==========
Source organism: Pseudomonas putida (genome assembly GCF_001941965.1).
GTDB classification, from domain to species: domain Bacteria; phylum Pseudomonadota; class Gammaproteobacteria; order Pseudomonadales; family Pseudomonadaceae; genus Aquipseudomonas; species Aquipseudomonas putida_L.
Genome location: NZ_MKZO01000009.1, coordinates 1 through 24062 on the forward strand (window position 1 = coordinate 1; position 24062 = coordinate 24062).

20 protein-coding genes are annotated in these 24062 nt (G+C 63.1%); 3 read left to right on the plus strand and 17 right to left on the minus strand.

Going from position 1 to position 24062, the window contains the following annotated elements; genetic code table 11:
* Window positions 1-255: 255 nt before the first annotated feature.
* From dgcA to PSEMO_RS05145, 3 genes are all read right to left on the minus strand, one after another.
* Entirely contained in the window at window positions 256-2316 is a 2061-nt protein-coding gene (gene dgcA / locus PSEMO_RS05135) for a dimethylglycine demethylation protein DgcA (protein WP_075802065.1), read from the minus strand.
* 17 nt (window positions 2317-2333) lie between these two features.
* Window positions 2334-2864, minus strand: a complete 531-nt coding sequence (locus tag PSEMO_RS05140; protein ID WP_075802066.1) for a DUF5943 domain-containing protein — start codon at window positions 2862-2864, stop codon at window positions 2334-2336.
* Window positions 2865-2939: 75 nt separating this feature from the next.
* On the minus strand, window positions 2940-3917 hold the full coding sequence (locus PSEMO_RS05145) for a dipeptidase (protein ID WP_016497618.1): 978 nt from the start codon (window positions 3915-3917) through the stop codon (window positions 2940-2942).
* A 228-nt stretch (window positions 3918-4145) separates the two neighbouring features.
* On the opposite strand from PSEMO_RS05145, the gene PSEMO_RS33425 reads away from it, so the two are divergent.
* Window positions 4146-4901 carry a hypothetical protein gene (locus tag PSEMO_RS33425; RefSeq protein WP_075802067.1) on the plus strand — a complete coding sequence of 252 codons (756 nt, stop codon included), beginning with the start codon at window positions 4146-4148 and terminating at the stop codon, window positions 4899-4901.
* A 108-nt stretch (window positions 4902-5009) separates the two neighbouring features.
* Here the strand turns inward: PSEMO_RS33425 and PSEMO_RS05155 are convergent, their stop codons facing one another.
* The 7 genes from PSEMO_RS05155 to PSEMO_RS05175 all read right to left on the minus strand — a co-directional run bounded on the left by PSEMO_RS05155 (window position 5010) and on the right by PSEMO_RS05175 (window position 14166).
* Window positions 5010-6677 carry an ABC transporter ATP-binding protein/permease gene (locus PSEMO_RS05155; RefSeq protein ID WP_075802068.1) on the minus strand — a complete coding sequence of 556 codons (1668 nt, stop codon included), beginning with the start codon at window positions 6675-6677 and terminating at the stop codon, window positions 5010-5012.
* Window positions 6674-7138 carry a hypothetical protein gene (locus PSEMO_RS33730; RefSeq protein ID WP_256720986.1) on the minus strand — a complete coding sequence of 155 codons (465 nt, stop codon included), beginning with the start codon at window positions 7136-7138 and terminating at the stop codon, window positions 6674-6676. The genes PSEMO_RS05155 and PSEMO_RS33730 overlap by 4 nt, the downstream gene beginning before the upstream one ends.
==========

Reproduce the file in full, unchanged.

Source organism: Pseudomonas putida (genome assembly GCF_001941965.1).
GTDB classification, from domain to species: domain Bacteria; phylum Pseudomonadota; class Gammaproteobacteria; order Pseudomonadales; family Pseudomonadaceae; genus Aquipseudomonas; species Aquipseudomonas putida_L.
Genome location: NZ_MKZO01000009.1, coordinates 1 through 24062 on the forward strand (window position 1 = coordinate 1; position 24062 = coordinate 24062).

20 protein-coding genes are annotated in these 24062 nt (G+C 63.1%); 3 read left to right on the plus strand and 17 right to left on the minus strand.

Going from position 1 to position 24062, the window contains the following annotated elements; genetic code table 11:
* Window positions 1-255: 255 nt before the first annotated feature.
* From dgcA to PSEMO_RS05145, 3 genes are all read right to left on the minus strand, one after another.
* Entirely contained in the window at window positions 256-2316 is a 2061-nt protein-coding gene (gene dgcA / locus PSEMO_RS05135) for a dimethylglycine demethylation protein DgcA (protein WP_075802065.1), read from the minus strand.
* 17 nt (window positions 2317-2333) lie between these two features.
* Window positions 2334-2864, minus strand: a complete 531-nt coding sequence (locus tag PSEMO_RS05140; protein ID WP_075802066.1) for a DUF5943 domain-containing protein — start codon at window positions 2862-2864, stop codon at window positions 2334-2336.
* Window positions 2865-2939: 75 nt separating this feature from the next.
* On the minus strand, window positions 2940-3917 hold the full coding sequence (locus PSEMO_RS05145) for a dipeptidase (protein ID WP_016497618.1): 978 nt from the start codon (window positions 3915-3917) through the stop codon (window positions 2940-2942).
* A 228-nt stretch (window positions 3918-4145) separates the two neighbouring features.
* On the opposite strand from PSEMO_RS05145, the gene PSEMO_RS33425 reads away from it, so the two are divergent.
* Window positions 4146-4901 carry a hypothetical protein gene (locus tag PSEMO_RS33425; RefSeq protein WP_075802067.1) on the plus strand — a complete coding sequence of 252 codons (756 nt, stop codon included), beginning with the start codon at window positions 4146-4148 and terminating at the stop codon, window positions 4899-4901.
* A 108-nt stretch (window positions 4902-5009) separates the two neighbouring features.
* Here the strand turns inward: PSEMO_RS33425 and PSEMO_RS05155 are convergent, their stop codons facing one another.
* The 7 genes from PSEMO_RS05155 to PSEMO_RS05175 all read right to left on the minus strand — a co-directional run bounded on the left by PSEMO_RS05155 (window position 5010) and on the right by PSEMO_RS05175 (window position 14166).
* Window positions 5010-6677 carry an ABC transporter ATP-binding protein/permease gene (locus PSEMO_RS05155; RefSeq protein ID WP_075802068.1) on the minus strand — a complete coding sequence of 556 codons (1668 nt, stop codon included), beginning with the start codon at window positions 6675-6677 and terminating at the stop codon, window positions 5010-5012.
* Window positions 6674-7138 carry a hypothetical protein gene (locus PSEMO_RS33730; RefSeq protein ID WP_256720986.1) on the minus strand — a complete coding sequence of 155 codons (465 nt, stop codon included), beginning with the start codon at window positions 7136-7138 and terminating at the stop codon, window positions 6674-6676. The genes PSEMO_RS05155 and PSEMO_RS33730 overlap by 4 nt, the downstream gene beginning before the upstream one ends.